Bush Quotes (8 quotes)
God is love… . We wouldn’t recognize that love. It might even look like hate. It would be enough to scare us—God’s love. It set fire to a bush in the desert, didn’t it, and smashed open graves and set the dead walking in the dark.
He is a fool who lets slip a bird in the hand for a bird in the bush.
I like to summarize what I regard as the pedestal-smashing messages of Darwin’s revolution in the following statement, which might be chanted several times a day, like a Hare Krishna mantra, to encourage penetration into the soul: Humans are not the end result of predictable evolutionary progress, but rather a fortuitous cosmic afterthought, a tiny little twig on the enormously arborescent bush of life, which, if replanted from seed, would almost surely not grow this twig again, or perhaps any twig with any property that we would care to call consciousness.
I want to argue that the ‘sudden’ appearance of species in the fossil record and our failure to note subsequent evolutionary change within them is the proper prediction of evolutionary theory as we understand it ... Evolutionary ‘sequences’ are not rungs on a ladder, but our retrospective reconstruction of a circuitous path running like a labyrinth, branch to branch, from the base of the bush to a lineage now surviving at its top.
If the resident zoologist of Galaxy X had visited the earth 5 million years ago while making his inventory of inhabited planets in the universe, he would surely have corrected his earlier report that apes showed more promise than Old World monkeys and noted that monkeys had overcome an original disadvantage to gain domination among primates. (He will confirm this statement after his visit next year–but also add a footnote that one species from the ape bush has enjoyed an unusual and unexpected flowering, thus demanding closer monitoring.)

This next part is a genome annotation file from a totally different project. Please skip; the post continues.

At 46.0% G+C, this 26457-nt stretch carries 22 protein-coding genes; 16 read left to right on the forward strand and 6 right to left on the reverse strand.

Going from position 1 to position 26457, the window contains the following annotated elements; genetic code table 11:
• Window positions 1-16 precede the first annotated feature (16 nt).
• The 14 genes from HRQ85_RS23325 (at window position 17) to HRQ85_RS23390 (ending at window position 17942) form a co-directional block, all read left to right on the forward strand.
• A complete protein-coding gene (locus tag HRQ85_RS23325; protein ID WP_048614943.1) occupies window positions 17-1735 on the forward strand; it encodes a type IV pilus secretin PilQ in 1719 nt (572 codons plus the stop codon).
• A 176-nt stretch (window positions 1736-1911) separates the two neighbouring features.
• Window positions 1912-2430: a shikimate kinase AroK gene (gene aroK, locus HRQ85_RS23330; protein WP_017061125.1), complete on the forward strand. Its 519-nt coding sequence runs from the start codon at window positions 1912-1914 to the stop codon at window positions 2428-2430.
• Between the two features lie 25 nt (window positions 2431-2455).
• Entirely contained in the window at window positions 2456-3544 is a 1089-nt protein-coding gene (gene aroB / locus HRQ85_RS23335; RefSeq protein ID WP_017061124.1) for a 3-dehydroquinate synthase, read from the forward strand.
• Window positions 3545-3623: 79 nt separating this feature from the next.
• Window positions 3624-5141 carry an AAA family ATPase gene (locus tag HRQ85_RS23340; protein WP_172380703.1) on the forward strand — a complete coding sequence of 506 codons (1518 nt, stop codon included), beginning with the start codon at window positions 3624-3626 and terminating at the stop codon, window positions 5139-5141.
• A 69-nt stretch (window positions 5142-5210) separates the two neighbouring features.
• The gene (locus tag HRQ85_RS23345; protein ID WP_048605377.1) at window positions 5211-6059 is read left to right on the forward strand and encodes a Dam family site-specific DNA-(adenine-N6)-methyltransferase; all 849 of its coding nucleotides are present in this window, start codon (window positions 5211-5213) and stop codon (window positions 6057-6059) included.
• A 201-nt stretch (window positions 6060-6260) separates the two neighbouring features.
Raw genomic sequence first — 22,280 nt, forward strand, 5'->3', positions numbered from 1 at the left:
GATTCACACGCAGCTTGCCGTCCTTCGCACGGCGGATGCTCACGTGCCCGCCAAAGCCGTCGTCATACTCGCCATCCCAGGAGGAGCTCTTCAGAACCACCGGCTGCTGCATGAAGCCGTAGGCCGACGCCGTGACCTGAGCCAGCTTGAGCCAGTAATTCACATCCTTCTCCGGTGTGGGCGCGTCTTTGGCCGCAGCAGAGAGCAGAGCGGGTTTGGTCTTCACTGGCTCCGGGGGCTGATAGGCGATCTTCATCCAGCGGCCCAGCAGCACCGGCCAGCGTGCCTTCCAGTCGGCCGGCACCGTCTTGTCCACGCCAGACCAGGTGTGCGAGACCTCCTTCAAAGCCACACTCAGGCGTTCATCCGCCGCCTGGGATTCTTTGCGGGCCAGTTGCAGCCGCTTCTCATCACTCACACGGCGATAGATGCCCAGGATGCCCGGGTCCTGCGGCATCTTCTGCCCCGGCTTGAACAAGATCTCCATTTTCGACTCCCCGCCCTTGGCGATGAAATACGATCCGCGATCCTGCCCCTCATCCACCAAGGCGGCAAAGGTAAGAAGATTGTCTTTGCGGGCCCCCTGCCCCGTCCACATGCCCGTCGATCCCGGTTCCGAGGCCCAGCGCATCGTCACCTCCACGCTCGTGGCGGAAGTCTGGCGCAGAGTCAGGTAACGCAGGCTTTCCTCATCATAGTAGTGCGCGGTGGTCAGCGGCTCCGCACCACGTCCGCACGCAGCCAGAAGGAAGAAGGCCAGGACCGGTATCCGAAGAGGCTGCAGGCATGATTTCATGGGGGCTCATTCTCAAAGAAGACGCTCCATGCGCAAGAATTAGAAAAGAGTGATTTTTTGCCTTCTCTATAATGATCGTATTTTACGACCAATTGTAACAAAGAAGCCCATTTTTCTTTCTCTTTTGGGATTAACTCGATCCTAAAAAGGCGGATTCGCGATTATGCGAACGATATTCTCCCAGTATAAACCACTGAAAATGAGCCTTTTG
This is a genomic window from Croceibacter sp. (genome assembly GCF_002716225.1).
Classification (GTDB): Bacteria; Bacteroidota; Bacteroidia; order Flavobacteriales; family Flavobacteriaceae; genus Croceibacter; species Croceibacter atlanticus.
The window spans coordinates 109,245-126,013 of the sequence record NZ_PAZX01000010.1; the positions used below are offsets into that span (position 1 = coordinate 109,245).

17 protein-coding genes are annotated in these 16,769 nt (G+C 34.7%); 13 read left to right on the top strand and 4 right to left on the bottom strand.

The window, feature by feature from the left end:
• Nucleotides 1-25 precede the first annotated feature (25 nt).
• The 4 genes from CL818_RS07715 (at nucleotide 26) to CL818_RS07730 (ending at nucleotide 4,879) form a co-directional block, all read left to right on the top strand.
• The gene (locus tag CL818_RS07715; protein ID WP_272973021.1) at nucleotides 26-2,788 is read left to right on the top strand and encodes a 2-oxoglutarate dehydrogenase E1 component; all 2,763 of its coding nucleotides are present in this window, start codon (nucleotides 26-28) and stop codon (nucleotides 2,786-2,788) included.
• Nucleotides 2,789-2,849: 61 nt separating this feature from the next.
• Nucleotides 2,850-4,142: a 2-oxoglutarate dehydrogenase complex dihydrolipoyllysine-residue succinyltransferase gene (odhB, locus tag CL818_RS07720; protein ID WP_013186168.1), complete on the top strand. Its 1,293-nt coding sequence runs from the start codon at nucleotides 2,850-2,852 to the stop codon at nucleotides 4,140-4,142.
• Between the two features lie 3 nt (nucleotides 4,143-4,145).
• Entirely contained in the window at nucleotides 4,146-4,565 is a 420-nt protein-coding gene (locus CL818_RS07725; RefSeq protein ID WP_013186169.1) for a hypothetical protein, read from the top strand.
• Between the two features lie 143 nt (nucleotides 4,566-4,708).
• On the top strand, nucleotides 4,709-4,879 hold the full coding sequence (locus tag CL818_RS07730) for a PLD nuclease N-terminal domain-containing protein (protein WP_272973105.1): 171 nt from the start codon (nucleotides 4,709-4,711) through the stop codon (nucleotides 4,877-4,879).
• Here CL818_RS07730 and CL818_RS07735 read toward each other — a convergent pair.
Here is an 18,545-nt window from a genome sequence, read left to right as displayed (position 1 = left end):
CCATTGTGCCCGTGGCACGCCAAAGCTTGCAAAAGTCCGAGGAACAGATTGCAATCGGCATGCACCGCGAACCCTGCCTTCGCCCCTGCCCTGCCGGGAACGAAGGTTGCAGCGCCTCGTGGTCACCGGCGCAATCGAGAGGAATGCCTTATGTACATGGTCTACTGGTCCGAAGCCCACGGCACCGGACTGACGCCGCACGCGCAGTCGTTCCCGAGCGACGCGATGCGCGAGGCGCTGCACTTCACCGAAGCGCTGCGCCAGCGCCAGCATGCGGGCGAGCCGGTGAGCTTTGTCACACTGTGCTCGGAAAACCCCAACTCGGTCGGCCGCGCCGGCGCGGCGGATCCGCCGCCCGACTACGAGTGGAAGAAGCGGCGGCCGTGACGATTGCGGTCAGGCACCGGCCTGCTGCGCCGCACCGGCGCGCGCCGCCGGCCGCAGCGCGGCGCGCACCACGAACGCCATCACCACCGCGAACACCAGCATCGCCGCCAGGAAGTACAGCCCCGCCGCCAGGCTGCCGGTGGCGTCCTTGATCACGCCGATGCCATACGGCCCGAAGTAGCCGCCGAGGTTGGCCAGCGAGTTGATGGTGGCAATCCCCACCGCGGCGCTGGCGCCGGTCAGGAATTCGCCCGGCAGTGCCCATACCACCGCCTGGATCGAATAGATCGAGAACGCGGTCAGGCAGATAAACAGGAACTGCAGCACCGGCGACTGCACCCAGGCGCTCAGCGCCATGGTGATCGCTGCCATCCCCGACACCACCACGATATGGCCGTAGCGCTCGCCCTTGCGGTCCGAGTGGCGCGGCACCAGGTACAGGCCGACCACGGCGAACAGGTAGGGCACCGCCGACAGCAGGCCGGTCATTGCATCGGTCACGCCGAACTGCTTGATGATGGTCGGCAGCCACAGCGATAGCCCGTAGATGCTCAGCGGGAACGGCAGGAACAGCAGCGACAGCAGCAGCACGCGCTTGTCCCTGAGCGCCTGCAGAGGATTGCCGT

Included in this ‘almost nothing,’ as a kind of geological afterthought of the last few million years, is the first development of self-conscious intelligence on this planet–an odd and unpredictable invention of a little twig on the mammalian evolutionary bush. Any definition of this uniqueness, embedded as it is in our possession of language, must involve our ability to frame the world as stories and to transmit these tales to others. If our propensity to grasps nature as story has distorted our perceptions, I shall accept this limit of mentality upon knowledge, for we receive in trade both the joys of literature and the core of our being.
Sir Isaac Newton and Dr. Bentley met accidentally in London, and on Sir Isaac’s inquiring what philosophical pursuits were carrying on at Cambridge, the doctor replied—None—for when you go a hunting Sir Isaac, you kill all the game; you have left us nothing to pursue.—Not so, said the philosopher, you may start a variety of game in every bush if you will but take the trouble to beat for it.
When God makes his presence felt through us, we are like the burning bush: Moses never took any heed what sort of bush it was—he only saw the brightness of the Lord.